Hikikomori itself means, ‘to shut oneself in’. A Korean named You Seung-gyu made news with his story on social isolation, recently. He finished high school, stayed in his home for five years. Even his military duty did not stop him from his isolation. He did not seek a job and shut himself inside his home till 2021.
Social isolation does a number on you, not just in terms of mental health. It affects you physically, like panic attacks, chest pains and constant headaches. It affects the mind-body connection
However, a rehabilitation program provided by the Seoul branch of Japanese social enterprise K2 International Group finally allowed him to break his isolation. Currently, according to Korean newspaper The Korea Herald, the 30-year-old has been helping other socially isolated individuals. This particular program tackles the growing problem of ‘Hikikomori’, which has become a growing challenge in both Japan and Korea. According to the Philippine news site Inquirer, the Seoul city government estimates that as much as 129,000 people aged between 19 to 39 remain secluded either due to social withdrawal or isolation, as of January 2023. They cited challenges in getting employed, mental health issues and difficulties in creating social relationships.
There are several factors that have led to this isolation, including bullying, constant exposure to competitive people and domestic violence. In South Korea, the COVID-19 pandemic also played a role in discouraging people from returning to society. A 2021 study by the Korea Institute for Health and Social Affairs showed that Korean hikikomori could hypothetically trigger a loss of 500 billion won ($374.4 million) each year. This occurred when they couldn’t be rehabilitated to enter the workforce and needed to rely on social services for the rest of their lives. Steps are now being taken by the Seoul government to locate people suffering from social isolation, recover their confidence, and to establish several rehabilitation centers across the city.
Dealing with unprocessed trauma
Thirty-four year old Seher Khan cut off from all her friends when she was 19. After living in Dubai all her life, she had gone to study abroad at Leeds University, England. The change, inviting at first, became disturbingly unsettling. Unable to cope with the kind of people, food, classes and environment, she fell into a deep depression. “I don’t know what hit me. Everything seemed so overwhelming. I didn’t want to meet people. I just kept crying at night. Finally, much to my parents’ anger, I returned home.”
Ashamed and feeling mortified at not being able to complete her degree, Khan barely left her room for days. “My school friends tried reaching out to me. I refused to talk to them. I couldn’t face anyone, because I thought I had failed myself, and my parents. My mother was upset, and kept trying to talk to me. I barely spoke to her either, except to eat meals. I spent around ten months, just practically sitting in my room, reading, and sleeping.”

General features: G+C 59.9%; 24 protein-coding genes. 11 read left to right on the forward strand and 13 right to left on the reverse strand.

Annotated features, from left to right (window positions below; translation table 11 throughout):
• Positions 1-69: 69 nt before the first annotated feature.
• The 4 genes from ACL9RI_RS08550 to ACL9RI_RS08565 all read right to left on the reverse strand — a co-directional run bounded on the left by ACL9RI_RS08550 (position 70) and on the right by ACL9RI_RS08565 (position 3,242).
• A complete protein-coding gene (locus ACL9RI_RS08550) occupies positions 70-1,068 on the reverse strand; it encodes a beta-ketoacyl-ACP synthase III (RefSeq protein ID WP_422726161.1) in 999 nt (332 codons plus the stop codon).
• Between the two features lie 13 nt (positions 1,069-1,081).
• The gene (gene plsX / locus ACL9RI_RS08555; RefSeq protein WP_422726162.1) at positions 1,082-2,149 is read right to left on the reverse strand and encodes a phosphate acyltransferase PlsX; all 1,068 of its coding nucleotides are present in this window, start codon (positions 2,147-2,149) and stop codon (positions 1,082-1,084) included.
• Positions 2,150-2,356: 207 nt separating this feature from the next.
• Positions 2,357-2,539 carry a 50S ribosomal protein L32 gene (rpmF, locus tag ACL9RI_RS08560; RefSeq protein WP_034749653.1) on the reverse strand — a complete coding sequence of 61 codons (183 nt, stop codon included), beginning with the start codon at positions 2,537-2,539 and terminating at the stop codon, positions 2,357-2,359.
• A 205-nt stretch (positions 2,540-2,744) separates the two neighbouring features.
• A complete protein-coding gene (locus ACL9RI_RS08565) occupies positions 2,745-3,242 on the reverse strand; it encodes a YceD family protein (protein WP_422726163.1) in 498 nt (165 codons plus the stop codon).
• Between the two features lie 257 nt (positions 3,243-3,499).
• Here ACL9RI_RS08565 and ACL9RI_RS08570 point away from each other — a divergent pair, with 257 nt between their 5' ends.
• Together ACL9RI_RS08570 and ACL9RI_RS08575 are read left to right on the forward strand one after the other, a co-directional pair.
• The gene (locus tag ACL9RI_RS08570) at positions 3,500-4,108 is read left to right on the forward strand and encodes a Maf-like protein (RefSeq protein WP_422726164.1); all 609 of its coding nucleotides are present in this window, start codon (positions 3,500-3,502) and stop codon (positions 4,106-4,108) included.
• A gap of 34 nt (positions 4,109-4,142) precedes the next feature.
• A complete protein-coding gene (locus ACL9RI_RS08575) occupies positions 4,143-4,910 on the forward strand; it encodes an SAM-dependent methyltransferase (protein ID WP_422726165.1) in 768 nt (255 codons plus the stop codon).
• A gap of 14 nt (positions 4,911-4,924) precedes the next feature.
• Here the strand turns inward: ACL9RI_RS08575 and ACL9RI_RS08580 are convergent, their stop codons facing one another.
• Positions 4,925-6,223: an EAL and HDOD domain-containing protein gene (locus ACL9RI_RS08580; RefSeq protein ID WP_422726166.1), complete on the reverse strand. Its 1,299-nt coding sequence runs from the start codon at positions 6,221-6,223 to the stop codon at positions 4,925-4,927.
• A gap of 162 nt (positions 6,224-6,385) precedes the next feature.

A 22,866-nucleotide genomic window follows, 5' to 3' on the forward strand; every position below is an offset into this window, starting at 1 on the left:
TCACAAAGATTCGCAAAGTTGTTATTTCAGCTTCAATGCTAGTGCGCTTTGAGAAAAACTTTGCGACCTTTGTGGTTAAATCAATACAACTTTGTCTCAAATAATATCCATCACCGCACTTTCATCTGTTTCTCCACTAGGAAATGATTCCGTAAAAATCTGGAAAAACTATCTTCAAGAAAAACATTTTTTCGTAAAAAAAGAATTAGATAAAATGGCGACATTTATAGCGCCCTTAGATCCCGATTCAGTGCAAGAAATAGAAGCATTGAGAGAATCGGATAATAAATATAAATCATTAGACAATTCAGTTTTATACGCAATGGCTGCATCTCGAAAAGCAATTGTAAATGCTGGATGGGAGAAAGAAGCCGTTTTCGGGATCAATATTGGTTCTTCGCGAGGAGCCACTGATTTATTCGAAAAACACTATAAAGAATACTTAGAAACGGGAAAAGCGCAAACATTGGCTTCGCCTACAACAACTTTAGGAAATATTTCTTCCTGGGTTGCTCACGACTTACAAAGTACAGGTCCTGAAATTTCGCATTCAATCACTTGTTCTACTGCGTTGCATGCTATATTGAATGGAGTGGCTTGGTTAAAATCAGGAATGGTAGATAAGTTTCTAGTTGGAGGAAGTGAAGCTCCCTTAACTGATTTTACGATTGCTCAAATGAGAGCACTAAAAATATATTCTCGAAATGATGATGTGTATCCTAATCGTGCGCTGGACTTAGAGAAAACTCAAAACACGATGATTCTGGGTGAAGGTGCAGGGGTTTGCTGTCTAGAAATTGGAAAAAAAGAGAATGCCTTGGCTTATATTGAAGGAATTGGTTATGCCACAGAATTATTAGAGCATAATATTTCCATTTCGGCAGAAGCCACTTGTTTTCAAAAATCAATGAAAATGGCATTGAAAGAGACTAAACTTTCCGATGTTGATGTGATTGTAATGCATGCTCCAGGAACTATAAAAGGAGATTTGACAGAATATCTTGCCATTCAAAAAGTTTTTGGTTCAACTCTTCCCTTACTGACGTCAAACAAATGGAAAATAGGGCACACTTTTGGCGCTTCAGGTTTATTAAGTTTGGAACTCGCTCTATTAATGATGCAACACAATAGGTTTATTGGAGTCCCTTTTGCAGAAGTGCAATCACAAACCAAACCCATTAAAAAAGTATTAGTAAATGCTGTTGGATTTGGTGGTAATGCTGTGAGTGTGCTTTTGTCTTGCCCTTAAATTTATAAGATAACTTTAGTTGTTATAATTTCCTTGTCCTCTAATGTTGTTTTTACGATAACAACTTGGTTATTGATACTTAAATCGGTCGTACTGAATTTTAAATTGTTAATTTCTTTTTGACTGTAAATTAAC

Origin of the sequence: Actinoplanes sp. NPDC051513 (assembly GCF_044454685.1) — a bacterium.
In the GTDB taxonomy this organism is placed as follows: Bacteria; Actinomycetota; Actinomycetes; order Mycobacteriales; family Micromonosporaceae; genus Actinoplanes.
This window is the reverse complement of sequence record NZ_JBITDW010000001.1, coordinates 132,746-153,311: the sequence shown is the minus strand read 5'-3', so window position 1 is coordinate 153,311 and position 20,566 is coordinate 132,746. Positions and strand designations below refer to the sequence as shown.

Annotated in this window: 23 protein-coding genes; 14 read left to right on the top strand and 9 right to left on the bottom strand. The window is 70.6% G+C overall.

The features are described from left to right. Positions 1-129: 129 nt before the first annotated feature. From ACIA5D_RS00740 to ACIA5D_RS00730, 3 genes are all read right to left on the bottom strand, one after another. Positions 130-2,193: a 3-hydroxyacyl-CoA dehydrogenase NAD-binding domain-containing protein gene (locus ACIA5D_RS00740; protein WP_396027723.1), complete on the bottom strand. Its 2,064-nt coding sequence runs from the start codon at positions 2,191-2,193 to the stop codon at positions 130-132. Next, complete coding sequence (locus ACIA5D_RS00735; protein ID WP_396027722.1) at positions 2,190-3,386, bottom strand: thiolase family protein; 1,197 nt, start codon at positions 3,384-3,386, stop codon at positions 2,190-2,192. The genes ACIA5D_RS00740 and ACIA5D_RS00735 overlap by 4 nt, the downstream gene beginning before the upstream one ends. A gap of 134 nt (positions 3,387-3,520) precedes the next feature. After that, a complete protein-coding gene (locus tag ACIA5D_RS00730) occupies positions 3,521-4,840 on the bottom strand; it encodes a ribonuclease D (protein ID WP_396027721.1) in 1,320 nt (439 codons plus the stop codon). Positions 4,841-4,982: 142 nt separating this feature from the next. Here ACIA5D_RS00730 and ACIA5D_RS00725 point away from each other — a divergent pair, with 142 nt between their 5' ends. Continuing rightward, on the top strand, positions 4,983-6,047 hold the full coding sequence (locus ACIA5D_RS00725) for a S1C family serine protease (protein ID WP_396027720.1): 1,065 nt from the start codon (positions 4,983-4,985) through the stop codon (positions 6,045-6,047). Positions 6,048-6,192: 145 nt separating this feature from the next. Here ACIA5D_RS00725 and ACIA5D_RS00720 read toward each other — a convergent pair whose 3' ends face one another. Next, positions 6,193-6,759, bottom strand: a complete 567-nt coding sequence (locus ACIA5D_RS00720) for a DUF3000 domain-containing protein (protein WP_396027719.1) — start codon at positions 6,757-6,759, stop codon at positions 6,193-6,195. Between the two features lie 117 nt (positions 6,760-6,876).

Khan reiterates that she felt miserably alone, but just didn’t how to be with people anymore. “I feared that I would just be awkward. People would judge me, I was sure of that. Finally, on my mother’s insistence and crying, I began meeting one friend, once a week. The first few meetings were filled with silences, but my friends still tried so hard.”
It took her six months to go out and meet a small group of friends. “When a group of four friends came to surprise me for my birthday, I was so overcome. I cried so much, and that was the biggest relief. I realised that I wasn’t so alone and that people actually wanted to be with me.”
Even today, Khan worries about isolating herself like that again. “I do my best to keep a watch on myself, now. I might not like being with too many people, but I make sure to keep in touch with the ones that I love. I keep reminding myself to not lose that human connection,” says the Pakistani expat.
How is social isolation different from introversion?
They can be alone without being lonely. A few is company.
Introverts are just more comfortable in their own company, explains Belda. “They feel better with their close people. They don’t wish to socialise so much, be around big crowds and parties.” While they might not want to be the life of the party, they still know how to make friends. Moreover, introverts also enjoy their own company. They embrace occasional solitude and like being alone often, to pursue their own interests. However, that doesn’t mean they cut off from people, like in the case of isolators.
In the case of isolators, they are often engulfed with negative thoughts and are not able to communicate their feelings. “Introversion is part of the personality trait of an individual. It is not abnormal or something to be concerned about. Social isolation should be taken as a sign of an underlying mental health issue along with other signs and symptoms,” explains Arfa Banu, clinical psychologist, Aster Clinic, Bur Dubai. “A known quality of introverts is that they are more comfortable with their own thoughts and ideas, rather than what happens externally,” she adds.
In short, introverts are more comfortable in their own company. Most isolators aren’t.
Twenty-six year old Mahua Sharma, an Abu Dhabi-based Indian corporate professional, explains the difference as well. An introvert, she prefers to avoid grand parties and gatherings. “I don’t like those kind of parties. But I do like hanging out with three or four of my friends at home, watching a film. It does not mean that I do not want to be around people. It’s just about the people that I want to be around. And sometimes, I just need time by myself,” she explains.
She doesn’t mind doing solo trips occasionally, or staying home on weekends, focusing on her art. “There are times when I don’t feel like going out either. But I still look forward to meeting my friends on other days,” she says.